“In Wales, there are proposals to give the Welsh Government and Assembly more powers.
And I want Wales to be at the heart of the debate on how to make our United Kingdom work for all our nations. In Northern Ireland, we must work to ensure that the devolved institutions function effectively.
“I have long believed that a crucial part missing from this national discussion is England. We have heard the voice of Scotland - and now the millions of voices of England must also be heard”.
He also spoke about “a debate about how to empower our great cities”.
In short, what appears to have happened is that the ‘no’ vote - by 55.3% to 44.7% of Scottish voters on a massive turnout of 85% - has triggered, irrespective of the outcome, recognition of the democratic inequity between the parts of the United Kingdom and the desire of a significant numbers of in England for greater regional autonomy.
One immediate consequence is that it is fast becoming clear that the political silence observed within Britain’s three main political parties while campaigning in Scotland was underway is at an end.
Politicians of all political persuasions are likely to see this as the starting gun for the next general election in May 2015, with the two main political parties Conservative and Labour likely to be on separate sides of the argument about the way in which England and Wales have devolved powers, and who votes within Parliament on regional issues.
The Prime Minister’s announcement may also significantly reduce the appeal of the right wing nationalist UK Independence Party (UKIP) which threatened his party’s vote.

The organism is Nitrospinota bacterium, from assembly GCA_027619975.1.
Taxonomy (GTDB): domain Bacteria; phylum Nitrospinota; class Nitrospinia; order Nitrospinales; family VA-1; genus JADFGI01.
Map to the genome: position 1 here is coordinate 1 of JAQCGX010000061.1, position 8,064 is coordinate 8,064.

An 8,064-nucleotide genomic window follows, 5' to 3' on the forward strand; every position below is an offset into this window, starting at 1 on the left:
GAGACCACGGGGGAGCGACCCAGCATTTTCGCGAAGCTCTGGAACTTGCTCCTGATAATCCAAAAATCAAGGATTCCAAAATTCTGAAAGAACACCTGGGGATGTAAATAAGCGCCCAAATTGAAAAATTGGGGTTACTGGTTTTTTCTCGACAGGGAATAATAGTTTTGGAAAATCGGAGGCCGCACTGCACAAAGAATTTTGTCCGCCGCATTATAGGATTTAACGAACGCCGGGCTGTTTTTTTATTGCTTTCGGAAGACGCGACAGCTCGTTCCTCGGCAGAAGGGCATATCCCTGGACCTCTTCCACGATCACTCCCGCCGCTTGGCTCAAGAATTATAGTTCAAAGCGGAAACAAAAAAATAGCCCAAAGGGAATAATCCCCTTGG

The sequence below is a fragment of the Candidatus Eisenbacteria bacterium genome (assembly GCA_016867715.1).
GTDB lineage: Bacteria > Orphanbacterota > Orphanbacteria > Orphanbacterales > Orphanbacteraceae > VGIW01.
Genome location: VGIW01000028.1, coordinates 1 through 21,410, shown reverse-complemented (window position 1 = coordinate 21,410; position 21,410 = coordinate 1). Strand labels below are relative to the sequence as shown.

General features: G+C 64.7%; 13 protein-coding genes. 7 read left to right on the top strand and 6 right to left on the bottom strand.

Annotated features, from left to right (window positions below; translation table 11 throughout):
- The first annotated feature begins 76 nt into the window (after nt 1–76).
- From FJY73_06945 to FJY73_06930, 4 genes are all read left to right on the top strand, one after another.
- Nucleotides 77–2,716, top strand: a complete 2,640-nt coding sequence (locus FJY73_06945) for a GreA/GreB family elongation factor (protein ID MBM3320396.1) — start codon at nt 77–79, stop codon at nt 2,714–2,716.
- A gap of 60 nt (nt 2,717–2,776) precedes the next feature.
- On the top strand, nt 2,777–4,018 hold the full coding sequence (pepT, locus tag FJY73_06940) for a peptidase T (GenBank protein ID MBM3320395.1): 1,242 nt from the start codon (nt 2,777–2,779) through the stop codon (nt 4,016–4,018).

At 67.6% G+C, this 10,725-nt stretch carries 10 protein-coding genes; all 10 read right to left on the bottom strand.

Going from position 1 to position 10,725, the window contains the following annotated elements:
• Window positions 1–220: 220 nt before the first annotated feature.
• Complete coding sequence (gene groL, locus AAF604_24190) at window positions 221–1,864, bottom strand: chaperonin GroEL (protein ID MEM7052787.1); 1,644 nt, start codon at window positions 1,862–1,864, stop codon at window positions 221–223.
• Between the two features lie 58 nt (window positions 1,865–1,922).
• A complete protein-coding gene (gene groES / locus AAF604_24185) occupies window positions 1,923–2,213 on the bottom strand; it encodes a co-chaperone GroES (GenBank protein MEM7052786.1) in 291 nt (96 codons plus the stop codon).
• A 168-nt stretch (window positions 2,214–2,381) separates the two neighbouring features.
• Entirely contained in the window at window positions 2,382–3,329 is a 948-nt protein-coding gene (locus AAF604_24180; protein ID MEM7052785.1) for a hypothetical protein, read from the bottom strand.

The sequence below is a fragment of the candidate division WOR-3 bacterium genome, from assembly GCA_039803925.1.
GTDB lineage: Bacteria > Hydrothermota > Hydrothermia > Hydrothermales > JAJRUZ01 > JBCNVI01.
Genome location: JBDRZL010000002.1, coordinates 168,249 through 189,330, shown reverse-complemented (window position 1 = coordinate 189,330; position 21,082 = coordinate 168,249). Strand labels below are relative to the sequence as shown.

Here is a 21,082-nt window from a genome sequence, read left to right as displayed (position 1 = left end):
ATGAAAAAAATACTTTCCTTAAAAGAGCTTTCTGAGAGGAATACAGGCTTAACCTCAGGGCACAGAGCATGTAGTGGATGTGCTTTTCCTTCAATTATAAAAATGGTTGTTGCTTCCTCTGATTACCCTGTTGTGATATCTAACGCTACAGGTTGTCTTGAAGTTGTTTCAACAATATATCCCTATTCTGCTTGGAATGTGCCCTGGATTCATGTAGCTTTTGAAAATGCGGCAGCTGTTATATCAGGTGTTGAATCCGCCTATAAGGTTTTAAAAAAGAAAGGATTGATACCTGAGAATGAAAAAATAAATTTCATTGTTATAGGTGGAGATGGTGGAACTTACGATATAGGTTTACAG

What this also means is that for a possibly prolonged period the UK will become engaged in a constitutional debate of unknown proportions.
In some senses what has happened also speaks to the lack of leadership and foresight among Britain focus group-led politicians, who unlike the Scottish leader, Mr Salmond, and his UKIP counterpart, looked increasingly uneasy when faced with real people asking questions that mattered on the streets or at gatherings of a non-staged nature about matters that touch their lives.
So much so that as the campaign went on, it became clear that in future the new politics will be for those politicians, like those in the not too distant past, who can carry people with them and speak and look normal in public debate rather than being a figment of a spin doctors imagination.
The huge vote in Scotland also indicated that when it matters reasoned debate, democracy and democratic principles are alive and well.
Internationally, in Washington in particular, there is relief as there was a fear that a ‘yes’ vote would diminish the UK’s capacity to act and its standing in the world at a time of growing global insecurity. The outcome has also been welcomed in Europe where other separatist movements, particularly in Spain, would have seen a Scots vote for independence as supportive of their cause.
Despite the sense that the UK’s role in the region is now much diminished, the Caribbean too, for the same reasons, should welcome the outcome of the decision by a majority of Scots to stay within what looks likely to be a much changed United Kingdom.
David Jessop is the Director of the Caribbean Council and can be contacted at
19 September, 2014